Spanks and I slosh through the slush and mud maybe a half mile up the mountain. From here it becomes guess work. There is a fork in the road. As Yogi Berra once said, “When you get to the fork in the road, take it!” We went to the right – looked like that was going higher than to our left. Meanwhile, Spanky could care less where we were heading. He was having a grand old time playing gallop through the snow drifts like a leaping gazelle. Did I mention he was smiling?

We slog up to the highest point to the south – no signs of a highpoint here – no markers, signs, no tracks. Can’t be the right place. Maybe that other peak to the north is it? We trek up that way. Nope, not it either. I’ll bet we did a few miles back and forth, trying to look for a sign of some kind. No luck. But being the steadfast, goal oriented adventurers that we are, we ain’t quittin now.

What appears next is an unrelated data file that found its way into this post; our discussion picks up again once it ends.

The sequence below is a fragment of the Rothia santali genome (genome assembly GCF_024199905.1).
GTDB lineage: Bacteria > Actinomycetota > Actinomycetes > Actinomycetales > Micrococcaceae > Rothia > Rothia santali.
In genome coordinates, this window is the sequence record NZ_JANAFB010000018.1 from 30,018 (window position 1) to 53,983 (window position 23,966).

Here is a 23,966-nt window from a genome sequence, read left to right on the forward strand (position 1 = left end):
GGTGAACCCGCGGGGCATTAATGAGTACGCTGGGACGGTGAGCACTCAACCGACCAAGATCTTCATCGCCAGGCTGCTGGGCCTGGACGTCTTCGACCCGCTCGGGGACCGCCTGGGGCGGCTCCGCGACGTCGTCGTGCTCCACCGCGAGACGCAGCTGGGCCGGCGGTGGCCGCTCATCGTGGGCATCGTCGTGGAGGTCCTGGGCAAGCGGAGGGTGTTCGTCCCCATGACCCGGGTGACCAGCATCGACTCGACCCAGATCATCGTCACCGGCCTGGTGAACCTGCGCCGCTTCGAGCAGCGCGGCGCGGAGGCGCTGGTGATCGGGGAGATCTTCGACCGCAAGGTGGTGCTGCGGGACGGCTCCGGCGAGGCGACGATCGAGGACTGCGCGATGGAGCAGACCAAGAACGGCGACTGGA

Me and the Spankster make our way back to the truck and go in search of information. We get back to the main road and find a general store in a little town that consisted of just the general store and a couple of houses. There is a guy wearing camo standing outside smoking a cig – I ask him if he knows how to get to Maryland’s highpoint. The dude totally hooks us up! He tells me to head down the road (opposite direction of where we came from) for a little over a mile, “On your left, just past a white house, Highpoint will be painted in orange spray paint on the backside of a road sign. Just head up the logging road and you’re there.” I’ll be damned if that wasn’t the case.